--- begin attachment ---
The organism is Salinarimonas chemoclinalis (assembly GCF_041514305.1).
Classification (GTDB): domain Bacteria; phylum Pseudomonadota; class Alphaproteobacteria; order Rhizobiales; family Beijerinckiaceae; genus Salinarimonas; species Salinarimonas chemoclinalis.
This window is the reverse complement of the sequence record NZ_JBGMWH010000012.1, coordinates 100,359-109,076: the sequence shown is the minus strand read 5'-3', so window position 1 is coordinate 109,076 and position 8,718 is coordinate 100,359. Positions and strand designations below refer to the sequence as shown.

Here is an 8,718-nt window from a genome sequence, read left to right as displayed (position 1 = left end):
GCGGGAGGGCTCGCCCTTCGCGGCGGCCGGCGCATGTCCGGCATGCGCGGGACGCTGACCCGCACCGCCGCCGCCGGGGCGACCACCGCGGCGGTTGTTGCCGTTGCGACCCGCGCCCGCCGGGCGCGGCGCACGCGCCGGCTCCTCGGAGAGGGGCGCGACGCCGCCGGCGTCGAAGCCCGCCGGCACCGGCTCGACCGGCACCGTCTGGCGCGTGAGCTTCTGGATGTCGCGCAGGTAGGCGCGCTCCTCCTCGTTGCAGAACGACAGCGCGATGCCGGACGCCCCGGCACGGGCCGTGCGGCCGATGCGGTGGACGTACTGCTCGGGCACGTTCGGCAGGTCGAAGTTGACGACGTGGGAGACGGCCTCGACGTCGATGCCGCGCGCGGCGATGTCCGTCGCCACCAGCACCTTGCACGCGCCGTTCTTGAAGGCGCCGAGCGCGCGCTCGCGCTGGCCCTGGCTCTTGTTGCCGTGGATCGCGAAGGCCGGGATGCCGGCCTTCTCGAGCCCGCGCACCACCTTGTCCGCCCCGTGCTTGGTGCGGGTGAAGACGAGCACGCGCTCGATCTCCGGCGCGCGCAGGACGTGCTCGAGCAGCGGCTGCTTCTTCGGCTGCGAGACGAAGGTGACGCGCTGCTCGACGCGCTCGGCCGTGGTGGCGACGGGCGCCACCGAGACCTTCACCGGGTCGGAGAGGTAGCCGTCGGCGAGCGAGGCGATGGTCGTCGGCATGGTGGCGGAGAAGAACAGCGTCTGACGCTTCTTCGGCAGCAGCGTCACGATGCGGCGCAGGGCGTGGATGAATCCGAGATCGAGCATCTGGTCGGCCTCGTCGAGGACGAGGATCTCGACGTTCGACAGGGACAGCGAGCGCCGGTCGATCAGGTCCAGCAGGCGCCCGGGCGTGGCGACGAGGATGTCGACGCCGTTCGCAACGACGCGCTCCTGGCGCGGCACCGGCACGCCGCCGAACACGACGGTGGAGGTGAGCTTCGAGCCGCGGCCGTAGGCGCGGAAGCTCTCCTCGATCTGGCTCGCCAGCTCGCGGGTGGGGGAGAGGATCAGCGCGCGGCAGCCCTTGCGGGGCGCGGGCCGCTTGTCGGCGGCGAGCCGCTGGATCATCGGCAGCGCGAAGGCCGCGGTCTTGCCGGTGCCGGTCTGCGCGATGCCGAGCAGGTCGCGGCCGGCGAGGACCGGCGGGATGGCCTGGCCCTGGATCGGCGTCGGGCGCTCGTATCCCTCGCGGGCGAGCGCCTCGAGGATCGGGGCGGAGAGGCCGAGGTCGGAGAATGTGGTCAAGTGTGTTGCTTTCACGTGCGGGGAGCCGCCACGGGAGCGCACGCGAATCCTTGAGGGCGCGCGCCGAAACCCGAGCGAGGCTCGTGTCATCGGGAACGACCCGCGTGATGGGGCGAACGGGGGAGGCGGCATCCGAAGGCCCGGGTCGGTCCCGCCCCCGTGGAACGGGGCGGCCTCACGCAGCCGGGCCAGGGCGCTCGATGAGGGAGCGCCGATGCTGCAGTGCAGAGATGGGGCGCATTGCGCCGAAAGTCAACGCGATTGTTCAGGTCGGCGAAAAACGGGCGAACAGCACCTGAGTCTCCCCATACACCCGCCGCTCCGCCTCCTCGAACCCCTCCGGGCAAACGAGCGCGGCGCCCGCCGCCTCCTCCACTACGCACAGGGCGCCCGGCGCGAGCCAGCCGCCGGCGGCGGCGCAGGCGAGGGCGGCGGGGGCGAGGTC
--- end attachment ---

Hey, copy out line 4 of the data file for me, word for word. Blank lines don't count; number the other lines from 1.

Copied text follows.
Here is an 8,718-nt window from a genome sequence, read left to right as displayed (position 1 = left end):